The formulas can be found in the ARRL's 8th Edition Extra Class License Manual on pages 6-7. (2007 issue... not sure about currently)
Also check this info out at Radio-Electronics.com... where you can get some extra theory information.

C will be both C1 and C2
in farads
F   =   Frequency in Mhz
Q   =   (sharpness of the filter skirt) should be less than 10
G   =   (Gain) should be 5 or less
R1   =   Q  /  G x 2 x π
xx C
R2   =   Q  /  (2
Q - G) x 2 x π xx C
R3   =   2 Q  /  2 x π xx C

       • First choose a capacitor value, 500 pF - 0.2 F
       • Choose a frequency close to the "sidetone" of your transceiver. New rigs allow you to set the frequency.
           Applications such as CWget are useful in detecting your side tone's frequency using your PC's sound card.
       • Calculate and choose resistors close to those values. Use series or parallel values where necessary.
       • Start off with one stage on the breadboard first.
       • Use a variable potentiometer for R2 with a value of at least twice the required resistance or more to allow for tweaking.
       • Measure this value with your ohm meter to get fixed values. Use trim-pots for final construction if desired.

On The Breadboard

Single stage set up on breadboard

First one and then two stages were breadboarded and values adjusted with potentiometers.

       On the breadboard is where I delveloped my own version of a very common project.  By using potentiometers on different parts of the circuit, my initial goal was to make the frequency passband variable and not the bandwidth.  However, the nature of the op amp and the twin-tee RC net required that many values separately determine the center frequency.  I had to settle for a close match to the 732 hz sidetone that my current rig produced.  The passband would end up being 60-100 hz and would allow for deviation anyway.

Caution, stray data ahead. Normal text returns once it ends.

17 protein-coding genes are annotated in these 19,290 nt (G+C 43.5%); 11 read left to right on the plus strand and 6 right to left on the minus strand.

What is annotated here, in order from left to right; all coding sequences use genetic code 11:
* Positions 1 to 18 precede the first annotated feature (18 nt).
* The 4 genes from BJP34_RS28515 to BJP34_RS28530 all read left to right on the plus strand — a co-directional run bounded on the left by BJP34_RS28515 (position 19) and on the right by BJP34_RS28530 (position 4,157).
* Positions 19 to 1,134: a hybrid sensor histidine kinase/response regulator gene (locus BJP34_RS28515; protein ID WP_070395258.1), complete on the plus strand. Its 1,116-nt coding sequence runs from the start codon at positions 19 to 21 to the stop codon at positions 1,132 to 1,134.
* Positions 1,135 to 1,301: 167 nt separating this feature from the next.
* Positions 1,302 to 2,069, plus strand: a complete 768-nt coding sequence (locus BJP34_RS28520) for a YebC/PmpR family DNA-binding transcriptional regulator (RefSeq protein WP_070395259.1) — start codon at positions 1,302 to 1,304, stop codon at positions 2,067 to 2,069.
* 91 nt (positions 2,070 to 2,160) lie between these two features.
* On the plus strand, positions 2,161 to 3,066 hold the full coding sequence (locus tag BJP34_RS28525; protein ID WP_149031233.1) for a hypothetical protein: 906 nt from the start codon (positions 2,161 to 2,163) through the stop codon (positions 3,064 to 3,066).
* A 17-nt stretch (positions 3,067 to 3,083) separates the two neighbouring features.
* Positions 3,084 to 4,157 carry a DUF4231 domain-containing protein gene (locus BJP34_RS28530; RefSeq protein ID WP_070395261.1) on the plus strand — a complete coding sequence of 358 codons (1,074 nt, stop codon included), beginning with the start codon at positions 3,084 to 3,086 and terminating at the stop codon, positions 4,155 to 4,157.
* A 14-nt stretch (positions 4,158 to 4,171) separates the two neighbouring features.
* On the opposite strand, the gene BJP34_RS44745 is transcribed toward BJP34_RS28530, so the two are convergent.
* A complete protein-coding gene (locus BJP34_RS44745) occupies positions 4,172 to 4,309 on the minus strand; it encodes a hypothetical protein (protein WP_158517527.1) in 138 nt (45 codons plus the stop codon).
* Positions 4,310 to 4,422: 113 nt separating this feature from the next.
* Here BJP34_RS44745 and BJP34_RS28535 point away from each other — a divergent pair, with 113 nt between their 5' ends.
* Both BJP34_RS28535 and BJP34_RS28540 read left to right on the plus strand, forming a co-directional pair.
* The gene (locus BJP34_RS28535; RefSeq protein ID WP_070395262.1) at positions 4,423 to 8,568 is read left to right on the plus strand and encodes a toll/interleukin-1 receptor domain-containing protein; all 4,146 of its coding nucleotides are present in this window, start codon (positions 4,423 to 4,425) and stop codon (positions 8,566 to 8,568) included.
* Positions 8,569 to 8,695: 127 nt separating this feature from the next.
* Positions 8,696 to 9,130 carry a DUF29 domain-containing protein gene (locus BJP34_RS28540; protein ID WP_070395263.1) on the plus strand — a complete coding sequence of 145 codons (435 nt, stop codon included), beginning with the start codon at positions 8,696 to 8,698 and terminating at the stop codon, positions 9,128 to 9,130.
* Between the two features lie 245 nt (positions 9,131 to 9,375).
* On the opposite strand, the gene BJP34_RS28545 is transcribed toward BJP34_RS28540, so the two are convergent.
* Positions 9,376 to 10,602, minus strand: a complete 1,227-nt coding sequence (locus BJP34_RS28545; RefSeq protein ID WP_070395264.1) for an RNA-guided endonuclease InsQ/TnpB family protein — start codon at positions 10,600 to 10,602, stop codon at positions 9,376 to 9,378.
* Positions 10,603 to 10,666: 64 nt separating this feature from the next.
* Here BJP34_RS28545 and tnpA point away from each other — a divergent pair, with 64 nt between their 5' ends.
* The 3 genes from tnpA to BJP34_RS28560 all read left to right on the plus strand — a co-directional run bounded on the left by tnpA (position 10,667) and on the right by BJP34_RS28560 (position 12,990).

The whole circuit in action with fixed resistors...

Closeup view of the final circuitry on the breadboard
Here is a good time to work out all the kinks.

The entire circuit was re-constructed on the breadboard with fixed-resistor values that match that of the potentiometers when adjusted.

Breadboard being tested with live audio feed
Project shown connected to audio source.

Testing with PC based audio anaylizer...

PC used as an audio spectrum analyzer
This setup allowed me to get the values right where I wanted them.
Though nothing beats the equipment between your ears!

       Testing revealed that the center frequency was finally at 750 hz, there was the -6 dB reduction knee at 718 hz and 782 hz and dropped off very rapidly after that.  There was 40 dB to 60 dB attenuation by 685 hz and 815 hz (roughly) and a 3 dB gain on the center frequency.  It was found that the noise floor or overall noise of the stop bands (ouside range) had a potent effect of desensitizing the filter. Sronger signals caused distortion, so starting with a lower output AF volume setting is suggested.

_spectrum.jpg (119108 bytes)
This is a screen capture of the analyzer.  The shaded area represents the receiver's AF passband, the Red line is sampled from the original audio signal and the Blue line is sampled from the filter output.  The transceiver's sidetone was used as the test tone, and the noise level was such that it very well buries the tone in the original audio.

       Later, another test [on 05/17/08] was done using a place on the 40 m CW band. Click here to listen to an audio sample...
The Kenwood TS-130SE was placed in the 3 kHz wide SSB mode to allow a lot of noise and adjacent signals in.  In the sample you should be able to barely hear the CW letter "D" (-..) in the audio, this signal was pre-tuned to match the sidetone of the rig at roughly 732 hz.  The filter set at 750 Hz would have no problem with the sidetone.  You will first hear the bypassed audio for a few seconds, then with the filter in four-stage operation, then in two-stage to allow more audio in, then back to bypass mode.

The screen capture (below) was derived from parts of the audio sample analyzed in SoundForge.

spectrum2.jpg (235655 bytes)
This is a composite of SoundForge's spectrum analyzer's screen capture and is a more comprehensive analysis of the accumulated audio component amplitudes.  The Red line is sampled from audio that was directly from the receiver in Bypass mode on the filter and the Black line shows the filter in action with all four stages.